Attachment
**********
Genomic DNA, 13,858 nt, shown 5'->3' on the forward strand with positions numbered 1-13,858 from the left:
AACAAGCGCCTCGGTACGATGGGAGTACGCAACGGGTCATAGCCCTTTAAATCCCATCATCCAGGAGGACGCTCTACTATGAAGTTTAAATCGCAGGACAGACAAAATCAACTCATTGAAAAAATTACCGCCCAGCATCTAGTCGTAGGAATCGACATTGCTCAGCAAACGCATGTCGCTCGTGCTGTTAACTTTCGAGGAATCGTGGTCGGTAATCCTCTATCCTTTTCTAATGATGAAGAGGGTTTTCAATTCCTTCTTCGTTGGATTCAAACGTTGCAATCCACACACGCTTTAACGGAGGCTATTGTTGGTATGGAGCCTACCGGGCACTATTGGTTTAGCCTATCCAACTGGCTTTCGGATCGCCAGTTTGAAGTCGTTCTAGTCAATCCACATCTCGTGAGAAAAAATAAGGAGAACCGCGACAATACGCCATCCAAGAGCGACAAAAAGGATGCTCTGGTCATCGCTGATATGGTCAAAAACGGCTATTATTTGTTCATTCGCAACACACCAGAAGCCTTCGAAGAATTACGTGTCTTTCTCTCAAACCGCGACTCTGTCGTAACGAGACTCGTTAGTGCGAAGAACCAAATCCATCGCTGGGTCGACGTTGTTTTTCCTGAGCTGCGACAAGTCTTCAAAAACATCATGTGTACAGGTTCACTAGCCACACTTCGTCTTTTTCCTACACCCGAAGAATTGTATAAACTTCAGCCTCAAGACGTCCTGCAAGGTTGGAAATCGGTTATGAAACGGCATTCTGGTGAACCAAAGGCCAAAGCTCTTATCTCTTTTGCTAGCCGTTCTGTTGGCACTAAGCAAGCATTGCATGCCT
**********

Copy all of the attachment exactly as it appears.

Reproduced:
Genomic DNA, 13,858 nt, shown 5'->3' on the forward strand with positions numbered 1-13,858 from the left:
AACAAGCGCCTCGGTACGATGGGAGTACGCAACGGGTCATAGCCCTTTAAATCCCATCATCCAGGAGGACGCTCTACTATGAAGTTTAAATCGCAGGACAGACAAAATCAACTCATTGAAAAAATTACCGCCCAGCATCTAGTCGTAGGAATCGACATTGCTCAGCAAACGCATGTCGCTCGTGCTGTTAACTTTCGAGGAATCGTGGTCGGTAATCCTCTATCCTTTTCTAATGATGAAGAGGGTTTTCAATTCCTTCTTCGTTGGATTCAAACGTTGCAATCCACACACGCTTTAACGGAGGCTATTGTTGGTATGGAGCCTACCGGGCACTATTGGTTTAGCCTATCCAACTGGCTTTCGGATCGCCAGTTTGAAGTCGTTCTAGTCAATCCACATCTCGTGAGAAAAAATAAGGAGAACCGCGACAATACGCCATCCAAGAGCGACAAAAAGGATGCTCTGGTCATCGCTGATATGGTCAAAAACGGCTATTATTTGTTCATTCGCAACACACCAGAAGCCTTCGAAGAATTACGTGTCTTTCTCTCAAACCGCGACTCTGTCGTAACGAGACTCGTTAGTGCGAAGAACCAAATCCATCGCTGGGTCGACGTTGTTTTTCCTGAGCTGCGACAAGTCTTCAAAAACATCATGTGTACAGGTTCACTAGCCACACTTCGTCTTTTTCCTACACCCGAAGAATTGTATAAACTTCAGCCTCAAGACGTCCTGCAAGGTTGGAAATCGGTTATGAAACGGCATTCTGGTGAACCAAAGGCCAAAGCTCTTATCTCTTTTGCTAGCCGTTCTGTTGGCACTAAGCAAGCATTGCATGCCT